I wonder what they teach in schools today. In the Rules and Guidelines of a well-known webbased forum I read:
3. If you’re English is not perfect, no problem but than always try to make short understandable sentences
That’s such bad advice it’s not even funny! It’s “your English”, the comma is in a strange place, I’m missing a dot, and your English should at least show some attempt at making it understandable, i.e. it is a problem if it’s not perfect. Let me put down some simple basic rules:
You’re – A contraction for “you are” (You’re hot!).
Your – Ownership (Isn’t that your car?).
They’re – A contraction for “they are” (They’re leaving now).
Their – Ownership (That’s their car).
There – A place (It’s not here, so it must be over there.).
Our – Ownership (That’s our car).
Are – Are you really that dumb?
Two – The number 2.
Too – “Also” (I want some too) or “in excess” (That’s too loud).
To – All the other uses.
Breathe – Verb, action, pronounced BrEEthe (I can’t breathe).
Breath – Noun, a thing, pronounced Brehth (Take my breath away).
Than is a conjunction used in comparisons, like: Julius is smarter than you are. This is more important than you might think. Is he taller than me?
Then has numerous meanings.
1. At that point in time; I wasn’t ready then. Will you be home at noon? I’ll call you then.
2. Next, afterward; I went to the store, and then to the bank. Do your homework and then go to bed.
3. In addition, also, on top of that; He told me he was leaving, and then that I owed him money. It cost $5,000, and then there’s tax too.
4. In that case, therefore (often with “if”); If you want to go, then you’ll have to finish your homework. I’m hungry! Then you should eat.
The Bottom Line:
Than is used only in comparisons, so if you’re comparing things use than. If not, then you have to use then. How hard can it be?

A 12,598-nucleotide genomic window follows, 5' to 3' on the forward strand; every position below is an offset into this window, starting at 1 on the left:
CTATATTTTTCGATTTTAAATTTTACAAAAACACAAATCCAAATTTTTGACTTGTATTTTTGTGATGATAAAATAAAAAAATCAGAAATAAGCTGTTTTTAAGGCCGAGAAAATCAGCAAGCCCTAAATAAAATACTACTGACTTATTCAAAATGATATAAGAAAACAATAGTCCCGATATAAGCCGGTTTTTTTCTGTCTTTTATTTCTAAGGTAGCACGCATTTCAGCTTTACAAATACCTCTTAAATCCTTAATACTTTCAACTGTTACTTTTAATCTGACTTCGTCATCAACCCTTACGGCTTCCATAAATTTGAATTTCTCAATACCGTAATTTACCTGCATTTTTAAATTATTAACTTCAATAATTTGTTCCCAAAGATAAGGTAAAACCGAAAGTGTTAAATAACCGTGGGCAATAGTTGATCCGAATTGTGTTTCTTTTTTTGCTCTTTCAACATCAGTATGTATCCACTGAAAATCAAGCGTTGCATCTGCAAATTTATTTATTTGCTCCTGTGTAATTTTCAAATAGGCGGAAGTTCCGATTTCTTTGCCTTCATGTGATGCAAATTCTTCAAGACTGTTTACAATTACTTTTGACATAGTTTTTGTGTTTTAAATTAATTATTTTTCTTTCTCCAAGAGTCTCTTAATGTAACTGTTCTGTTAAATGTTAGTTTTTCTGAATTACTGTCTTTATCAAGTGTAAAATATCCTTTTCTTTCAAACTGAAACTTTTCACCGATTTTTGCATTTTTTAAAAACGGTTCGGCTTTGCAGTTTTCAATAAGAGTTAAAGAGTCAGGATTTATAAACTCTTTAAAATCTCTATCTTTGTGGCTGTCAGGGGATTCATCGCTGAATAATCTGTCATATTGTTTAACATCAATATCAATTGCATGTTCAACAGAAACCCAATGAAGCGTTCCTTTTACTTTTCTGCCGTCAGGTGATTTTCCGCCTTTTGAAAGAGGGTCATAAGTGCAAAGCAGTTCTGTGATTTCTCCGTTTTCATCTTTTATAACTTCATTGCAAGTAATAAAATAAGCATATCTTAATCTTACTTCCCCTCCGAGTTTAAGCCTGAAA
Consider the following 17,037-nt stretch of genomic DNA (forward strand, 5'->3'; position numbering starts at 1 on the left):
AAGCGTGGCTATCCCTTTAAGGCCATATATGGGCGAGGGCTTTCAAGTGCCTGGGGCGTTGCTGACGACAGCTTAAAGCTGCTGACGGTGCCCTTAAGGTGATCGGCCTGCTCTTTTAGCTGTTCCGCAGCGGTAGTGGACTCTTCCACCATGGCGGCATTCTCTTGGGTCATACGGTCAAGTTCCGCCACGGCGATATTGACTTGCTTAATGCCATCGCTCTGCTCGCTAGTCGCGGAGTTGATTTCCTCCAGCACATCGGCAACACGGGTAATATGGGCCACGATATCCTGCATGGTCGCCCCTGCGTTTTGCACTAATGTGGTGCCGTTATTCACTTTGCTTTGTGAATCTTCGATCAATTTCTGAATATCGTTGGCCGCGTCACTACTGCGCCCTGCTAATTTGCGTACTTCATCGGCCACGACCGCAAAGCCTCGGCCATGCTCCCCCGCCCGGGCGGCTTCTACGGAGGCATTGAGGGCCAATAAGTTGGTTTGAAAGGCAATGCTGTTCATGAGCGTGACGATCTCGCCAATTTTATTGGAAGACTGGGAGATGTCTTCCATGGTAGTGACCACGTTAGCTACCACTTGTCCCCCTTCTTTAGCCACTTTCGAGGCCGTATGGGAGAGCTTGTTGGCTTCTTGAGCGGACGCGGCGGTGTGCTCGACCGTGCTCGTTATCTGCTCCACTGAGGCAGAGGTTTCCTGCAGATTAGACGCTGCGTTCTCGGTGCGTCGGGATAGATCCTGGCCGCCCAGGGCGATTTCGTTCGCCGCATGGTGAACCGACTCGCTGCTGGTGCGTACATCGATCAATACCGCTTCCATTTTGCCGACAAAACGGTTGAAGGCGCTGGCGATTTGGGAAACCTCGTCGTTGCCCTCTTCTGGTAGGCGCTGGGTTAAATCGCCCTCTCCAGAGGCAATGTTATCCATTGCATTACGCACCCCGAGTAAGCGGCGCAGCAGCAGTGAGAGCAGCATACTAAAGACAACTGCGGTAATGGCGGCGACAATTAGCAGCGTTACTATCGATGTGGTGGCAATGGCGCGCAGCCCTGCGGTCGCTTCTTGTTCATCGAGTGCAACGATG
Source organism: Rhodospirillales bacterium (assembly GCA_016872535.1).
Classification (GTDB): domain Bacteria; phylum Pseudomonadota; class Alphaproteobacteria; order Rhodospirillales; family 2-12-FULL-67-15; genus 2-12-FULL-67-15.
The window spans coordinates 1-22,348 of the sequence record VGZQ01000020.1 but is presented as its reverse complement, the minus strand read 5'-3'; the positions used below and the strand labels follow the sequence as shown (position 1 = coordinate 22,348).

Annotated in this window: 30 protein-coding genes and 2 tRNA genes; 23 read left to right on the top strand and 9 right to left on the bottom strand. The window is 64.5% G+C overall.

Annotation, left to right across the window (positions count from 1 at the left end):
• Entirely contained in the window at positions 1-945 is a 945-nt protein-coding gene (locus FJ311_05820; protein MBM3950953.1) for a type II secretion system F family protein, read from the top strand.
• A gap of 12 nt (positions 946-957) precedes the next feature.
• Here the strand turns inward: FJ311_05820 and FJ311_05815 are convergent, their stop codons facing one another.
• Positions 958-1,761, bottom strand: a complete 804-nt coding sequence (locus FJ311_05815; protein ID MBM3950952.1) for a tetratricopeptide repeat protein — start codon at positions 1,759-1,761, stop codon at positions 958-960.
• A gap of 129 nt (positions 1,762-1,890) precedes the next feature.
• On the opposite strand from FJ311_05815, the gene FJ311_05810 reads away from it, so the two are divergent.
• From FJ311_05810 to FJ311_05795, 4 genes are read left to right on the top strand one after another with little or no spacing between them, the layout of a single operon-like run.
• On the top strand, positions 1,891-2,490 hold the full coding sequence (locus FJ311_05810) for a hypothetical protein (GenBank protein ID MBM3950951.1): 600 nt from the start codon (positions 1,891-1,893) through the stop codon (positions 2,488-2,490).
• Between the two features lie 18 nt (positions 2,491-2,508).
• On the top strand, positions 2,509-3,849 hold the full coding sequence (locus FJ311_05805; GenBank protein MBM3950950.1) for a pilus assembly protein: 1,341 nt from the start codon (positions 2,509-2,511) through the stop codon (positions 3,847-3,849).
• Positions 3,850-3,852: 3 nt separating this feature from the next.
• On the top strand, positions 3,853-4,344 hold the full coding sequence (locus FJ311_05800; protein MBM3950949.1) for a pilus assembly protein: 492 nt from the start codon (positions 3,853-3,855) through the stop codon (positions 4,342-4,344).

“I would of thought that”
is getting more popular by the day. “of” is not a verb. It should be:
“I would have thought that” !
Then, of course, there are idiots writing “it’s” when it should be “its”.
it’s is from “it is” or “ït has”, and
its is (once again) for ownership; Its own mistake, for the computer-software making its own mistakes.
And there is a growing number of fools using “sports” where they mean “supports”;
to sport = to amuse oneself, to play, to mock or tease, treat lightly, toy with (“Robin sports with her emotions”). Also; to wear (something) with pride, i.e. “Brenda’s sporting a new pair of shoes.”
to support is mistakenly replaced by “to sport” when used in this meaning: To provide materials, effort, information or endorsement for a specific activity, ideal, or entity. As in “This new camera supports the micro four-thirds format.” or “This audio software supports several outputs at once.”
Hope you learn a little from this! Honestly, you should be ashamed that I, being of Dutch descent (my father was born in Voorburg, my mother in Utrecht), make fewer English mistakes than the average person I see writing in his/her mother language! English is easier to learn than Dutch, the rules are more logical and straight forward, so there’s really no excuse for the mistakes I mentioned above. You can always use the online Merriam Webster or Googlefight if you’re not sure about something. Also check this cool site about Apostroph Abuse, it’s a hoot!
[ Update 2010: I noticed that TheOatmeal has done something similar to the above. ]